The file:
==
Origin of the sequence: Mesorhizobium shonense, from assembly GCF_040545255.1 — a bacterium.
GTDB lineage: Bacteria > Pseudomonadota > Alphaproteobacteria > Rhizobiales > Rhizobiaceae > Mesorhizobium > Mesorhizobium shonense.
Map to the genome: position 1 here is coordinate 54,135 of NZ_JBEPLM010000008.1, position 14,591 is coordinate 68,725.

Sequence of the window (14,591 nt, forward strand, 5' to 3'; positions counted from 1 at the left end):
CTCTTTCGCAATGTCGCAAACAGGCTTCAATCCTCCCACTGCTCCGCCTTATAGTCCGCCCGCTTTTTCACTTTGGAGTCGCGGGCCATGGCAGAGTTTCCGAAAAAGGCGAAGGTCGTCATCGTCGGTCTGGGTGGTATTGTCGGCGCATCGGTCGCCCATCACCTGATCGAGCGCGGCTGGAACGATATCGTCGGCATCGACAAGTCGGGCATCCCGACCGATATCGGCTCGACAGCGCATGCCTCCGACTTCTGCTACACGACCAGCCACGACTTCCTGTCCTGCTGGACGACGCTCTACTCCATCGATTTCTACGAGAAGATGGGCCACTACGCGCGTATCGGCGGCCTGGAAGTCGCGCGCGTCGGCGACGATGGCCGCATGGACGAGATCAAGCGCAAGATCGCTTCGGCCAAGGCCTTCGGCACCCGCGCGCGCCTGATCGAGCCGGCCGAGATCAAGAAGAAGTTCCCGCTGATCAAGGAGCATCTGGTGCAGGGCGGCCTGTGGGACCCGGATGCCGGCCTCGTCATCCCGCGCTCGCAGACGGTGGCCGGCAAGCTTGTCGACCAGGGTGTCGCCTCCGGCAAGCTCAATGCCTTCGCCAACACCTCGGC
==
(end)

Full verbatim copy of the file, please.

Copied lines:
Origin of the sequence: Mesorhizobium shonense, from assembly GCF_040545255.1 — a bacterium.
GTDB lineage: Bacteria > Pseudomonadota > Alphaproteobacteria > Rhizobiales > Rhizobiaceae > Mesorhizobium > Mesorhizobium shonense.
Map to the genome: position 1 here is coordinate 54,135 of NZ_JBEPLM010000008.1, position 14,591 is coordinate 68,725.

Sequence of the window (14,591 nt, forward strand, 5' to 3'; positions counted from 1 at the left end):
CTCTTTCGCAATGTCGCAAACAGGCTTCAATCCTCCCACTGCTCCGCCTTATAGTCCGCCCGCTTTTTCACTTTGGAGTCGCGGGCCATGGCAGAGTTTCCGAAAAAGGCGAAGGTCGTCATCGTCGGTCTGGGTGGTATTGTCGGCGCATCGGTCGCCCATCACCTGATCGAGCGCGGCTGGAACGATATCGTCGGCATCGACAAGTCGGGCATCCCGACCGATATCGGCTCGACAGCGCATGCCTCCGACTTCTGCTACACGACCAGCCACGACTTCCTGTCCTGCTGGACGACGCTCTACTCCATCGATTTCTACGAGAAGATGGGCCACTACGCGCGTATCGGCGGCCTGGAAGTCGCGCGCGTCGGCGACGATGGCCGCATGGACGAGATCAAGCGCAAGATCGCTTCGGCCAAGGCCTTCGGCACCCGCGCGCGCCTGATCGAGCCGGCCGAGATCAAGAAGAAGTTCCCGCTGATCAAGGAGCATCTGGTGCAGGGCGGCCTGTGGGACCCGGATGCCGGCCTCGTCATCCCGCGCTCGCAGACGGTGGCCGGCAAGCTTGTCGACCAGGGTGTCGCCTCCGGCAAGCTCAATGCCTTCGCCAACACCTCGGC